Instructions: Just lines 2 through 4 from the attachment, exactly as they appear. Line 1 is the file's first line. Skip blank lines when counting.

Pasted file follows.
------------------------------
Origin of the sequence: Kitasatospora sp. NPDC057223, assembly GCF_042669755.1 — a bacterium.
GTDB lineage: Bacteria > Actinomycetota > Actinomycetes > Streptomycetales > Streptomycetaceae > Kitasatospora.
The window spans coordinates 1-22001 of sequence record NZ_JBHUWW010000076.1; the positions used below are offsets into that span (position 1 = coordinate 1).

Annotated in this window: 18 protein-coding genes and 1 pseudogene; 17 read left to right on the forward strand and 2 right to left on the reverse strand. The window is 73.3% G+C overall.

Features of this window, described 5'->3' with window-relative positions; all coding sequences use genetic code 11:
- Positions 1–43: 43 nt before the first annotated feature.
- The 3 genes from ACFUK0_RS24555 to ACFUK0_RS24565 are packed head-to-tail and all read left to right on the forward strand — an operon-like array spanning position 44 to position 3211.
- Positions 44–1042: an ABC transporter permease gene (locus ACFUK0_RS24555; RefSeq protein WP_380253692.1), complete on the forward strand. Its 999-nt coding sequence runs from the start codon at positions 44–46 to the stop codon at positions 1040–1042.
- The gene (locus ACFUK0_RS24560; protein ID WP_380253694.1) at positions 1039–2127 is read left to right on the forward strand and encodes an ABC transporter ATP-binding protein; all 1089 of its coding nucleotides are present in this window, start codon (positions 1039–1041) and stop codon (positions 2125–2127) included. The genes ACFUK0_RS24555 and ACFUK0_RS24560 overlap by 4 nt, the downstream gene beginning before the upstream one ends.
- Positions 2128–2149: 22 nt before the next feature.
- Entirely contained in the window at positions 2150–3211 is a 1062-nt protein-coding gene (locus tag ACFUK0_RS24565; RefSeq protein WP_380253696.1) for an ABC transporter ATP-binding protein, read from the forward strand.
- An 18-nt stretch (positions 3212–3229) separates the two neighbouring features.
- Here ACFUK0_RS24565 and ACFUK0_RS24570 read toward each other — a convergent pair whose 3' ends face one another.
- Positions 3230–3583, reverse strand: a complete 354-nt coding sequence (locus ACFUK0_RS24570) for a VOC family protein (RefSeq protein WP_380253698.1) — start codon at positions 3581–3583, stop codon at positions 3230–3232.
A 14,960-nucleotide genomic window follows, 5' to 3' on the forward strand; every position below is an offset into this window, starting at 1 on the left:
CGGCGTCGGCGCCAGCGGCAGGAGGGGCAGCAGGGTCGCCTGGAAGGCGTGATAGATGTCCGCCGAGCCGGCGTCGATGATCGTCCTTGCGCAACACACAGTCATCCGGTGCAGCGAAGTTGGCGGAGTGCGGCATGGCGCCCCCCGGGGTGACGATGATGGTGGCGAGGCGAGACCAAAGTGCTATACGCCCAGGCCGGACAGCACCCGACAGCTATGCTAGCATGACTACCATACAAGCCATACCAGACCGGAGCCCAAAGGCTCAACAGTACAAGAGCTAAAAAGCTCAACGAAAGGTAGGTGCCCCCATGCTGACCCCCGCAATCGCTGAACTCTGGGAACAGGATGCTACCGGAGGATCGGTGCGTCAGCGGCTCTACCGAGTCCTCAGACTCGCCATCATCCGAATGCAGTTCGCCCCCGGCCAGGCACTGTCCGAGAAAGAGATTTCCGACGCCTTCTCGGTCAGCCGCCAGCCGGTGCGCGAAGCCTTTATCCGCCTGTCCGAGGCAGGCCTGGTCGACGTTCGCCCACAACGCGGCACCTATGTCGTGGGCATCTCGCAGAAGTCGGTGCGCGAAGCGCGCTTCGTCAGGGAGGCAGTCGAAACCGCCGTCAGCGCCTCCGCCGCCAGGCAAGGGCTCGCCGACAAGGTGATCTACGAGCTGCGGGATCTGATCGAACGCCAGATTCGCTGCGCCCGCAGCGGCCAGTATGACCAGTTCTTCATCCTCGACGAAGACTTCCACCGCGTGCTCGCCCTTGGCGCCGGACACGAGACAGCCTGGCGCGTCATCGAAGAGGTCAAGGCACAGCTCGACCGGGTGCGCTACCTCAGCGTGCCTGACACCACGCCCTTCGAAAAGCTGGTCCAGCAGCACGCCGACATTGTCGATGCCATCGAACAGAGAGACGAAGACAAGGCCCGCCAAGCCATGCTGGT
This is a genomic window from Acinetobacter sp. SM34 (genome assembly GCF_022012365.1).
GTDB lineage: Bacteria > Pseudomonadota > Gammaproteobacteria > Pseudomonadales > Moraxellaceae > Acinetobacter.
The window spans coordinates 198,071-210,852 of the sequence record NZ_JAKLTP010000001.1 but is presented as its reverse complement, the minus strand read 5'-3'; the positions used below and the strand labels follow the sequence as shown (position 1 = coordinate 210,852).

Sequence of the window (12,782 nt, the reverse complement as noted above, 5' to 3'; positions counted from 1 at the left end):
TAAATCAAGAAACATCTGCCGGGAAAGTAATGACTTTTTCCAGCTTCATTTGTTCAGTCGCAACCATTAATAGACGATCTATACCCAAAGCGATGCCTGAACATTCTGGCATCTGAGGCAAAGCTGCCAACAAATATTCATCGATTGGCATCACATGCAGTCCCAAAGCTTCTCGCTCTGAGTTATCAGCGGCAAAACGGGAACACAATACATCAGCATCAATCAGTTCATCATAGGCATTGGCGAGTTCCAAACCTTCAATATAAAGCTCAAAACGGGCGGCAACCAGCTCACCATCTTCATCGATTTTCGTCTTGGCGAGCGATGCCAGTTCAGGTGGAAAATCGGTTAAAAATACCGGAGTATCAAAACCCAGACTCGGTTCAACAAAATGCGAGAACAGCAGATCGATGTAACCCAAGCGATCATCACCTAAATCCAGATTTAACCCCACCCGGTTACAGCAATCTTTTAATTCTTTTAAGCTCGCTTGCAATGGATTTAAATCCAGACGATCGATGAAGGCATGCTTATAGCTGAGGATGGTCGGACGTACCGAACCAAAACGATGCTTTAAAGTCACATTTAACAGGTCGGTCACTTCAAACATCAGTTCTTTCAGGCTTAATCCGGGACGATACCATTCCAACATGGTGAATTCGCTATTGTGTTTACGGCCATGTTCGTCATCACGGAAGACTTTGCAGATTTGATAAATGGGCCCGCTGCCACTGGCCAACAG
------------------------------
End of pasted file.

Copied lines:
GTDB lineage: Bacteria > Actinomycetota > Actinomycetes > Streptomycetales > Streptomycetaceae > Kitasatospora.
The window spans coordinates 1-22001 of sequence record NZ_JBHUWW010000076.1; the positions used below are offsets into that span (position 1 = coordinate 1).

Annotated in this window: 18 protein-coding genes and 1 pseudogene; 17 read left to right on the forward strand and 2 right to left on the reverse strand. The window is 73.3% G+C overall.